If we are to open up the space between these two and allow more of Christ to shine through us, we need to come to terms with them both. We cannot do without Lucifer in this world. We cannot live without Ahriman. Lucifer carries for us the glory of all that we achieved in our past seven incarnations. Ahriman provides for us the strength that our parents brought down to us through the last seven generations. These are mighty gifts. They just don’t happen to be who we are.

What we truly are is just a point of attention that watches all that happens.
What we truly are is a decision to experience this life, in all its richness, and make the best of it that we can.
What we truly are is the capacity to feel into all that is actually happening and assess where we would like to go with it.
If we get identified with this historic achievement of x-decades of development of this self, and the achievements that have accrued to this ‘me,’ we lose sight of this drive to learn and grow that is the Christ within us.

This Christ within us is the same Christ within everyone else. When I learn, in my heart, that I am that voice on the phone that is trying to cheat me, that I am that official causing a blockage in justice through being enmeshed in the system, I am that down and out I pass on the street: then I am making room for Christ between my Luciferic and Ahrimanic shadow-selves. When I judge any one of them, it is these shadows that are making that judgement, doing so to defend their control over my identity.

Most of us do judge others, constantly. This is the voice of our identity reassuring itself of its right-to-exist.  The louder the inner voices of Ahriman’s denigration and Lucifer’s adulation, the more we need to reassure ourselves with comparison.
When we get to hear the judgements others hurl (or insinuate) against us, we can be sure that this is their shadow speaking. Yet, we can also be sure that there is some grain of fact in what’s being said. Here is a reflection on who we are that does not come from our personal L&A shadows. That is incredibly valuable. Here is an opportunity to reassess our idea of who we are.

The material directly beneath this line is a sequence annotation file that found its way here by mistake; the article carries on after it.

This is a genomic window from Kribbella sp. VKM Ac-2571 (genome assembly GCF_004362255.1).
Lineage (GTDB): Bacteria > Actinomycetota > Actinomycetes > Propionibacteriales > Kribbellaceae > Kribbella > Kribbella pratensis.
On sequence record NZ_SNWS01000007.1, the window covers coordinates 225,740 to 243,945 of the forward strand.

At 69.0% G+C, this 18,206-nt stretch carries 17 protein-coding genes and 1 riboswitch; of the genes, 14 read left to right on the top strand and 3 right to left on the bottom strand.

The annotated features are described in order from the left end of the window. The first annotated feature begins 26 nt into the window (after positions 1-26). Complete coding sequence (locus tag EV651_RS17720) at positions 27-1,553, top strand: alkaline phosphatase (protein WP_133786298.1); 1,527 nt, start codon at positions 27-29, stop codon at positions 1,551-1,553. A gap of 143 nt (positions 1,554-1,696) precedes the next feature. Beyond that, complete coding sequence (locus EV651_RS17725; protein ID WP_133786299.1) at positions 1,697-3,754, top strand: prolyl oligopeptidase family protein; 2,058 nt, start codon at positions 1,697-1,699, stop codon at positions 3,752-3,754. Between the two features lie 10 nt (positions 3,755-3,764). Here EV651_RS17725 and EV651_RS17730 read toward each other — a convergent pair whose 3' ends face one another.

If we simply say: ‘This judgement against me comes from that person’s weakness, their pride or their fear!’ Then we hear our own pride and fear, mirroring that of our critic.
If we close up with such a judgement – however accurate it may be, we lose the chance to see through, to penetrate beyond some of our own pride and fear. We can be perfectly accurate in our assessment and still lose our opportunity.

This “Tobias” that I am, this time around, is my closest responsibility. My relationship with him is like parent to child.  I need to care for and educate him with endless love and compassion. The more I can do right by his experiences, by the people he meets, by the situations he gets himself into, the more I attach to Christ and free myself from the demands of those twins who support me, but seek to own me. “Tobias” is my closest friend, my constant companion. Without him, I could not function here. Yet he is not my eternal self. “Tobias” is my chance to bring myself, and the Christ that creates me, closer and closer into this earth-experience. Seen from this perspective, “Tobias” becomes a mirror through which I gain an ever deeper understanding of how to come to Christ, how to manifest Him in this earthly experience. Conscience arises in this space between the I-experience and the “me/Tobias” experience.

Compassion, Forgiveness, Honesty. Inwardly and outwardly, are the Ways by which we soften and grow our daily-given identity, bringing the Love and Wisdom of our highest hopes, our deepest nature, into the body-substance that is the Earth, my body.
The Earth that is reaching up to know Christ.